Tuesday, February 12, 2013

Luv Lost at Southwest Airlines


Renowned British entrepreneur Sir Richard Branson once said, "that if you want to be a millionaire, start with a billion dollars and launch a new airline."  He should know from experience.  However, the industry exception to this humorous rule-of-thumb is Southwest Airlines, which just recorded its 40th straight year of profit, a stunning feat for an airline.

But according to a recent Los Angeles Times article, customer satisfaction at Southwest appears to on the decline.  Although the company built an acclaimed reputation on possessing a greater empathy for the consumer than its competition, recent moves suggest that the airline is succumbing to pressure from shareholders as its profit margin has dropped from 4.54% in 2010 to 2.44% in 2012.

Those moves include changes to its frequent flyer program, adjusting the cabin design to add six more seats per plane, increasing the fee for a third checked bag and an overweight bag as well as adding an optional $40 charge to be one of the first 15 passengers to board the plane.  Customers quoted in the Times article also griped that the difference between Southwest Airlines' fares and that of the competition is shrinking.

It should be noted that the company is keeping its "bags fly free" policy, which the Southwest credits for a 2% percent increase in market share since 2008 and for generating $1 billion annually.  Still, the article includes an odd quote from Southwest Airlines spokeswoman Whitney Eichinger, one that signals a slightly different way of solving problems at Southwest today, when she says "Yes, we have to keep up with the times and, yes, we have to change. But the truth is that Southwest remains a maverick in the industry."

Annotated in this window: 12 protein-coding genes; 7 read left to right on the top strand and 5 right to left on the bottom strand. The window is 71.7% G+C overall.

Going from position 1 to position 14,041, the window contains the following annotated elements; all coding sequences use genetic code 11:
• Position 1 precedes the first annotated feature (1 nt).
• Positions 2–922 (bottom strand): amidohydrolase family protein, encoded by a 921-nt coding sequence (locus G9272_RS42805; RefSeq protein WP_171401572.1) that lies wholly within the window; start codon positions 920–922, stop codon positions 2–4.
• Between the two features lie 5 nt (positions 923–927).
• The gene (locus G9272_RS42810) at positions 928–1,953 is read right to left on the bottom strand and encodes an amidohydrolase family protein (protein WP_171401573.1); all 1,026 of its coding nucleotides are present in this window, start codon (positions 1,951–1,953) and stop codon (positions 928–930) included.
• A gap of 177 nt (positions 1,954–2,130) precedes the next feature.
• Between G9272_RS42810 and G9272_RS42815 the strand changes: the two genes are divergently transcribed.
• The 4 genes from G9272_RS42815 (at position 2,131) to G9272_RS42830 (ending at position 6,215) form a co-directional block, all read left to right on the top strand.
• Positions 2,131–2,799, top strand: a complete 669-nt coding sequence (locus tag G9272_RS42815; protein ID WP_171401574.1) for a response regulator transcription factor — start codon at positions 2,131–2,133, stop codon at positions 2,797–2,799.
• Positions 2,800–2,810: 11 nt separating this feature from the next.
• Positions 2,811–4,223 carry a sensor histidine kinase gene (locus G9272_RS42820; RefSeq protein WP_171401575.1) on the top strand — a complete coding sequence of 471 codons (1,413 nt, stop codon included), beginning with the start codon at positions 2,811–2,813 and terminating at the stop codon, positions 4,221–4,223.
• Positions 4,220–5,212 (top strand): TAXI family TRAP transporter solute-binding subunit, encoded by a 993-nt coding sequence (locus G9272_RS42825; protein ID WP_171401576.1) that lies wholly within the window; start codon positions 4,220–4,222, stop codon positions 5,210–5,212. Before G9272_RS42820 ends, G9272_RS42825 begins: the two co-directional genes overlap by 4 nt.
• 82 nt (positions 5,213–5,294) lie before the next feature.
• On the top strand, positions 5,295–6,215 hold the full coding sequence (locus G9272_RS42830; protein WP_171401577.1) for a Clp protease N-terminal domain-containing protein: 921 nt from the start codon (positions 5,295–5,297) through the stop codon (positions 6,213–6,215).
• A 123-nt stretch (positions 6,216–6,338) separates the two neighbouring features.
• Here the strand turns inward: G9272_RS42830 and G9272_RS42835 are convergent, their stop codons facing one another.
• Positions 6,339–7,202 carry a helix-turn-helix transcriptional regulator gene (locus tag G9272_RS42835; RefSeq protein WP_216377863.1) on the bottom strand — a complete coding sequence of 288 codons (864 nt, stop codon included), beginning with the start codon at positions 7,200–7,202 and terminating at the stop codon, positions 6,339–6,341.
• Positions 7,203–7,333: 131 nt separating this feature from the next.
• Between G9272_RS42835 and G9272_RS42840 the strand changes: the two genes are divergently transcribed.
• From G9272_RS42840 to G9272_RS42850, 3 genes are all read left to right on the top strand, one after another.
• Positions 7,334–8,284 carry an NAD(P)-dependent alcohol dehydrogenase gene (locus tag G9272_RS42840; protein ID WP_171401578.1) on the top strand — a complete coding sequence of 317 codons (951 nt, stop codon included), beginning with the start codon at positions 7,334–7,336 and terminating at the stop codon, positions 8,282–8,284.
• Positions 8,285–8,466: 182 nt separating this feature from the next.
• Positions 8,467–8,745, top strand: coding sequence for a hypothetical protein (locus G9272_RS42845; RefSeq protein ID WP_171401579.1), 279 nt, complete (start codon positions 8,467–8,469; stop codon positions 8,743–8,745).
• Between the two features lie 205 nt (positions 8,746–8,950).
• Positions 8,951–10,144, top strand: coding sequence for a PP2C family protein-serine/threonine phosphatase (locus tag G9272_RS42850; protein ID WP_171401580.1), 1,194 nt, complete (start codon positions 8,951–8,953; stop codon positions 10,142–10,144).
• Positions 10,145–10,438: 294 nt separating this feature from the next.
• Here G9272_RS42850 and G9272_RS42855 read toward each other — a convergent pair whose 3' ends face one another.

I maintain that solving problems like other airlines have is both proven ineffective and by definition, unmaverick-like.     

The airline analysts quoted point out that, in regards to Southwest Airlines' policy changes, it remains dubious whether they will even have a negative effect because the sky isn't any bluer flying on the others carriers.  That might be true, at least for now.     

Could Southwest solve its profit-margin problem and maintain its unofficial title of industry maverick? Sure, and we can help.  As a thought-starter, I'll suggest a passenger raffle.  Passengers on Southwest flights could opt-in for $10 each (some amount) for the chance to get their flight comped or a future discount.  Southwest Airlines keeps the profits and passengers could have some in-flight fun in the process.

Post your ideas in the comments section or tweet them to me.  As always, thanks for reading.  

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